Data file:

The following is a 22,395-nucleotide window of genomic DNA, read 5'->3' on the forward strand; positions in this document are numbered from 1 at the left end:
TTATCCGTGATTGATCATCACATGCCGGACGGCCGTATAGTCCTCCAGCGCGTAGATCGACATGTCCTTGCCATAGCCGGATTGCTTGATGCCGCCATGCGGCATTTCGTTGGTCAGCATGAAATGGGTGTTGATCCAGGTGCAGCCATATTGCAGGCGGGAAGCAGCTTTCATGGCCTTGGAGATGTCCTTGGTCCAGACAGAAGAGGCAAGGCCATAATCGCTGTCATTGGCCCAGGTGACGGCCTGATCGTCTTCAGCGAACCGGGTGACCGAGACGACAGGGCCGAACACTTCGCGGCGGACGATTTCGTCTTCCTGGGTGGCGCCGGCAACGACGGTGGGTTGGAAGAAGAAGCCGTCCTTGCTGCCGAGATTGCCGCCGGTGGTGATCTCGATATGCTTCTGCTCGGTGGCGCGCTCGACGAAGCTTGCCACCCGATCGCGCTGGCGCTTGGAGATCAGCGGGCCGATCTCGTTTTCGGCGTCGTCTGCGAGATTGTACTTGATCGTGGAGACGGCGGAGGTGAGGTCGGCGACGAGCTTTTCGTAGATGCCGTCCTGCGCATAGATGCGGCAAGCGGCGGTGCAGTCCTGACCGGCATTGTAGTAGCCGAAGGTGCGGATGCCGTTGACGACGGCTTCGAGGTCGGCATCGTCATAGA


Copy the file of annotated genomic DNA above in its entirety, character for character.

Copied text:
The following is a 22,395-nucleotide window of genomic DNA, read 5'->3' on the forward strand; positions in this document are numbered from 1 at the left end:
TTATCCGTGATTGATCATCACATGCCGGACGGCCGTATAGTCCTCCAGCGCGTAGATCGACATGTCCTTGCCATAGCCGGATTGCTTGATGCCGCCATGCGGCATTTCGTTGGTCAGCATGAAATGGGTGTTGATCCAGGTGCAGCCATATTGCAGGCGGGAAGCAGCTTTCATGGCCTTGGAGATGTCCTTGGTCCAGACAGAAGAGGCAAGGCCATAATCGCTGTCATTGGCCCAGGTGACGGCCTGATCGTCTTCAGCGAACCGGGTGACCGAGACGACAGGGCCGAACACTTCGCGGCGGACGATTTCGTCTTCCTGGGTGGCGCCGGCAACGACGGTGGGTTGGAAGAAGAAGCCGTCCTTGCTGCCGAGATTGCCGCCGGTGGTGATCTCGATATGCTTCTGCTCGGTGGCGCGCTCGACGAAGCTTGCCACCCGATCGCGCTGGCGCTTGGAGATCAGCGGGCCGATCTCGTTTTCGGCGTCGTCTGCGAGATTGTACTTGATCGTGGAGACGGCGGAGGTGAGGTCGGCGACGAGCTTTTCGTAGATGCCGTCCTGCGCATAGATGCGGCAAGCGGCGGTGCAGTCCTGACCGGCATTGTAGTAGCCGAAGGTGCGGATGCCGTTGACGACGGCTTCGAGGTCGGCATCGTCATAGA